Online Shoppers Want More Convenience comScore Inc. and UPS released the global study in the UPS Pulse of the
Online Shopper series, revealing online shoppers are looking for more control over their shipping and delivery experiences. The study includes data from more than 14,000 frequent online shoppers in the U.S., Canada, Europe, Asia, Australia and Mexico.
According to the report, shoppers in the U.S. are the most satisfied with online shopping experiences at 83 percent, while consumers in the Asia Pacific are least satisfied at only 50 percent. The flexibility around delivery and returns were among the areas with the least satisfaction across the globe.
As mobile and social channels continue to change the way consumers shop, the study found creating a mobile app can help prevent comparison shopping in all markets, especially in Mexico and Europe, nearly half in the U.S., but not as much in Asia. Global consumers are connected to social media channels and are open to promotions from retailers. “Liking” a brand through Facebook is most prevalent in Asia (81 percent) and Mexico (76 percent), but least common in Europe. The majority of shoppers in Asia and Europe (79 percent) prefer to access retailers through mobile or digital channels, while more than 1/3 of shoppers in Canada and Australia prefer to shop in-store.
Canadian consumers trade speed for cost, as do U.S. shoppers, but in Asia they’re less patient, only willing to wait four days for their purchases to arrive. More than half of consumers around the world said they would shop more with a retailer offering a hassle-free returns policy.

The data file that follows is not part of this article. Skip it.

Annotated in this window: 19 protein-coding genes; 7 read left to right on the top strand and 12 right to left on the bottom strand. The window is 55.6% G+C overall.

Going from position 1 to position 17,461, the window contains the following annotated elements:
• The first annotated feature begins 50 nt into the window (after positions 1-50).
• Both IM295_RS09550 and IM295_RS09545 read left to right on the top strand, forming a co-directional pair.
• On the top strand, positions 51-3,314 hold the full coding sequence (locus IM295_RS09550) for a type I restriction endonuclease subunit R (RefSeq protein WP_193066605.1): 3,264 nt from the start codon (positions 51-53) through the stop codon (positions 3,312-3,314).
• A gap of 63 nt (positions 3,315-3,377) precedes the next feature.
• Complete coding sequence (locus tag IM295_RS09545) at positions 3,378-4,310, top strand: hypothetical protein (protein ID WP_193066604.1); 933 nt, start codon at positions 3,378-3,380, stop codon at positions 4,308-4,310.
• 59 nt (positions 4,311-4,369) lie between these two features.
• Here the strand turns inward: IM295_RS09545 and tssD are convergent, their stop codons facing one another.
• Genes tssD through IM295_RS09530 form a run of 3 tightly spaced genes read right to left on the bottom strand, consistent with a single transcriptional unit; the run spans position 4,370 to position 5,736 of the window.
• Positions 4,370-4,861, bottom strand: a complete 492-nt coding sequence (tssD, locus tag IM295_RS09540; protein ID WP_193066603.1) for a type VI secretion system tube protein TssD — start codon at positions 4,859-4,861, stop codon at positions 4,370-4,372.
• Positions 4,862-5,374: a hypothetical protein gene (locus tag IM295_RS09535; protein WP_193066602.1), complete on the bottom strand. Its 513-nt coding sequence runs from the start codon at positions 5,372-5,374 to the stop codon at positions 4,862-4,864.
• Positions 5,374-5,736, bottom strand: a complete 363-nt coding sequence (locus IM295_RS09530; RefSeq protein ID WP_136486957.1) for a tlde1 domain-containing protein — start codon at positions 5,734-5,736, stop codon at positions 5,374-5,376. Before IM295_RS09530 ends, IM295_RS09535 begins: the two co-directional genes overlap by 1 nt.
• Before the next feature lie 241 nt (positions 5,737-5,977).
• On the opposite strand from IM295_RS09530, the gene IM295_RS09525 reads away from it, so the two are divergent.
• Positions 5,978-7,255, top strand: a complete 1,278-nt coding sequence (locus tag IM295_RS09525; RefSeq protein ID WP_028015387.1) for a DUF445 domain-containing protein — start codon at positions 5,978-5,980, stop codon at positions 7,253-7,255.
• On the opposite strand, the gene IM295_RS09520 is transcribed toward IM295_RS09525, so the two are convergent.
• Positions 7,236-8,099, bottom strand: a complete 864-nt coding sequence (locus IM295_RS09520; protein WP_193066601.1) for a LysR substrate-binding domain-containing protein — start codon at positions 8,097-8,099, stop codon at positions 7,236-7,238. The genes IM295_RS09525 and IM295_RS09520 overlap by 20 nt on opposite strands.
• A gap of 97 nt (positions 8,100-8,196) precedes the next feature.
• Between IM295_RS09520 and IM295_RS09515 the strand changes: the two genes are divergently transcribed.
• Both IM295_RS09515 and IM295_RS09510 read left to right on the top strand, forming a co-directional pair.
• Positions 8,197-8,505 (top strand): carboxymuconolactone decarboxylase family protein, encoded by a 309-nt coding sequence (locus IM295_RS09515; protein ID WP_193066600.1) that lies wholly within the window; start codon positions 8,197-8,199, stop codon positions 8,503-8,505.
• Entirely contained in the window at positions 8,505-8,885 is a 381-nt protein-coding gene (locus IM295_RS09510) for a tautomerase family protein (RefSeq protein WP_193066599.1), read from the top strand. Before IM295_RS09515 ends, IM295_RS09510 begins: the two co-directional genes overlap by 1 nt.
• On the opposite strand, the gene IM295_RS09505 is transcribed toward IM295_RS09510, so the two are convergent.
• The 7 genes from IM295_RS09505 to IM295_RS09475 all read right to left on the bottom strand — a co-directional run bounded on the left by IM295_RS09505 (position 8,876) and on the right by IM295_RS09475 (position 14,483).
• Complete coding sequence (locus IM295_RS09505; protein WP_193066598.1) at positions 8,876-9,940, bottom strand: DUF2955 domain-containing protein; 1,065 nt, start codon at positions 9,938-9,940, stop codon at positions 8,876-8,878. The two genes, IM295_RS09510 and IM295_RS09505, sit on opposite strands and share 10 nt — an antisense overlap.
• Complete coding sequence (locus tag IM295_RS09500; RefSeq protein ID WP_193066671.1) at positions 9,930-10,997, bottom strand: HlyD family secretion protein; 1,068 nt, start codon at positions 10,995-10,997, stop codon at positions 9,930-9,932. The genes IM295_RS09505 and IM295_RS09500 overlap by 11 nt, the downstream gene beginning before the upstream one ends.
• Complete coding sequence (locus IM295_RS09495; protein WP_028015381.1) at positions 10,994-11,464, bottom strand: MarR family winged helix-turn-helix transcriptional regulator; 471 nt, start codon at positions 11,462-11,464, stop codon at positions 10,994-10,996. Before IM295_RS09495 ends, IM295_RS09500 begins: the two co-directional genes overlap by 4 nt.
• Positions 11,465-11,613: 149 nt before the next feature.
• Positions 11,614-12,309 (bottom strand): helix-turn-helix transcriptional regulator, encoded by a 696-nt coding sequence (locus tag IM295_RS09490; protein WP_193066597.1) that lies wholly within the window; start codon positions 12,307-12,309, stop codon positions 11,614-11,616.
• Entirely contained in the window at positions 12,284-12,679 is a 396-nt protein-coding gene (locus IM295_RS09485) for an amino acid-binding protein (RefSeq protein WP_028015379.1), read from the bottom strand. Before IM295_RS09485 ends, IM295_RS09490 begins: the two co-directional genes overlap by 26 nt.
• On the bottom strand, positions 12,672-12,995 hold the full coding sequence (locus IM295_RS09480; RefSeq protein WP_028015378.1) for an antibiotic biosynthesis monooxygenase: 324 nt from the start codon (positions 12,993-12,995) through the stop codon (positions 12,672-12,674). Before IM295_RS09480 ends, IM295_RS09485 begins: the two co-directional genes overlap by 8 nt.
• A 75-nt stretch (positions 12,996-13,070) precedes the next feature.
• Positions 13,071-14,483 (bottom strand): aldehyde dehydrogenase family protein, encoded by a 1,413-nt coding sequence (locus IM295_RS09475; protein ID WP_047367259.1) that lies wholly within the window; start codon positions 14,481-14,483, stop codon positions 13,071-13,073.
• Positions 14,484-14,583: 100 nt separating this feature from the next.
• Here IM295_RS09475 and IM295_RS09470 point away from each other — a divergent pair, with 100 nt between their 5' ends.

For more information on the report, visit comscore.com.
CIA Cloud Decision
Amazon Web Services (AWS) has received a favorable decision from a U.S. court in its dispute with
IBM over a contract awarded to
AWS by the Central Intelligence
Following oral arguments, U.S.
Court of Federal Claims Judge
Thomas Wheeler ruled against
IBM in a dispute that started when the Central Intelligence
Agency (CIA) awarded a cloud computing contract to Amazon
Web Services (AWS).
The initial IBM protest led to a review and recommendation by the U.S. Government Accountability Office (GAO). That recommendation called for the CIA to modify parts of the contract and allow IBM to submit another bid.
At stake was a $600 million
WO R L D T R A DE
1 0 0
N OV E M B E R
contract for public cloud services.
AWS received certification under the Federal Risk and
Authorization Management Program (FedRAMP) in May, and the
CIA contract bid is part of the company’s increasing effort to attract government agencies to cloud computing.
IBM expressed its disappointment in the decision and said it planned to appeal.
The PHA App
The Port of Houston Authority is introducing a smart-phone mobile application that enables customers to check on the status of containers and their availability for pickup at the Port Authority’s Bayport and Barbours Cut container terminals.
The application has a number of practical features, includ-
ing the display of any and all terminal announcements; container status; summary of booking details; vessel schedules and cutoff dates and information related to transiting through the terminal gates.
The application is designed for easy installation on smart phones and mobile tablets. Users may access information to choose Barbours Cut or Bayport container terminals through the following link: mca.poha.com.
For nearly 100 years, PHA has owned or operated the public cargo-handling facilities of the
Port of Houston — the nation’s largest port for foreign waterborne tonnage. The port is an